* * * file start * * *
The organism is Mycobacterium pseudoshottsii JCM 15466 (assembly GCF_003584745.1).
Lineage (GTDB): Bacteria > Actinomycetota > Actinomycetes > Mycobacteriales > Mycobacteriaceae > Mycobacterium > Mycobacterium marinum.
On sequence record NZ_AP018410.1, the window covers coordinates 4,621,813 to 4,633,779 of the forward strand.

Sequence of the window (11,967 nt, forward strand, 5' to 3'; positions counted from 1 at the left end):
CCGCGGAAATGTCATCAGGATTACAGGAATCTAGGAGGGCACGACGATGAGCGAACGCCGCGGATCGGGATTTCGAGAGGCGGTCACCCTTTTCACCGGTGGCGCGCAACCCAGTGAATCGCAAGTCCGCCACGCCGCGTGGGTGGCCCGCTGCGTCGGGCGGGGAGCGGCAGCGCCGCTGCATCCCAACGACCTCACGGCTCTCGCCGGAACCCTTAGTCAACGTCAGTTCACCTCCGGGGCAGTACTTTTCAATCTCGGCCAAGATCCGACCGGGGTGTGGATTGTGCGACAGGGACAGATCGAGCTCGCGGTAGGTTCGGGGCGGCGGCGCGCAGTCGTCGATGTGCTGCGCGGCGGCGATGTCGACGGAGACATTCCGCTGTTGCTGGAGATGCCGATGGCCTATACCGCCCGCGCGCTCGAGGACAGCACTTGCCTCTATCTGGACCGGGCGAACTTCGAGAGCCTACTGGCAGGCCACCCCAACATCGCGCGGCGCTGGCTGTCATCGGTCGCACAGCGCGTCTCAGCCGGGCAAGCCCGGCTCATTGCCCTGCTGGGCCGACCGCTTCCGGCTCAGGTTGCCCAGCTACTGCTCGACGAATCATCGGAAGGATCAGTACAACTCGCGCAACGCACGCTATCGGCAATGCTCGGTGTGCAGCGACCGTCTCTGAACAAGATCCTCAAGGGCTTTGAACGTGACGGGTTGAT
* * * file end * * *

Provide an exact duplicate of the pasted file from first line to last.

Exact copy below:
The organism is Mycobacterium pseudoshottsii JCM 15466 (assembly GCF_003584745.1).
Lineage (GTDB): Bacteria > Actinomycetota > Actinomycetes > Mycobacteriales > Mycobacteriaceae > Mycobacterium > Mycobacterium marinum.
On sequence record NZ_AP018410.1, the window covers coordinates 4,621,813 to 4,633,779 of the forward strand.

Sequence of the window (11,967 nt, forward strand, 5' to 3'; positions counted from 1 at the left end):
CCGCGGAAATGTCATCAGGATTACAGGAATCTAGGAGGGCACGACGATGAGCGAACGCCGCGGATCGGGATTTCGAGAGGCGGTCACCCTTTTCACCGGTGGCGCGCAACCCAGTGAATCGCAAGTCCGCCACGCCGCGTGGGTGGCCCGCTGCGTCGGGCGGGGAGCGGCAGCGCCGCTGCATCCCAACGACCTCACGGCTCTCGCCGGAACCCTTAGTCAACGTCAGTTCACCTCCGGGGCAGTACTTTTCAATCTCGGCCAAGATCCGACCGGGGTGTGGATTGTGCGACAGGGACAGATCGAGCTCGCGGTAGGTTCGGGGCGGCGGCGCGCAGTCGTCGATGTGCTGCGCGGCGGCGATGTCGACGGAGACATTCCGCTGTTGCTGGAGATGCCGATGGCCTATACCGCCCGCGCGCTCGAGGACAGCACTTGCCTCTATCTGGACCGGGCGAACTTCGAGAGCCTACTGGCAGGCCACCCCAACATCGCGCGGCGCTGGCTGTCATCGGTCGCACAGCGCGTCTCAGCCGGGCAAGCCCGGCTCATTGCCCTGCTGGGCCGACCGCTTCCGGCTCAGGTTGCCCAGCTACTGCTCGACGAATCATCGGAAGGATCAGTACAACTCGCGCAACGCACGCTATCGGCAATGCTCGGTGTGCAGCGACCGTCTCTGAACAAGATCCTCAAGGGCTTTGAACGTGACGGGTTGAT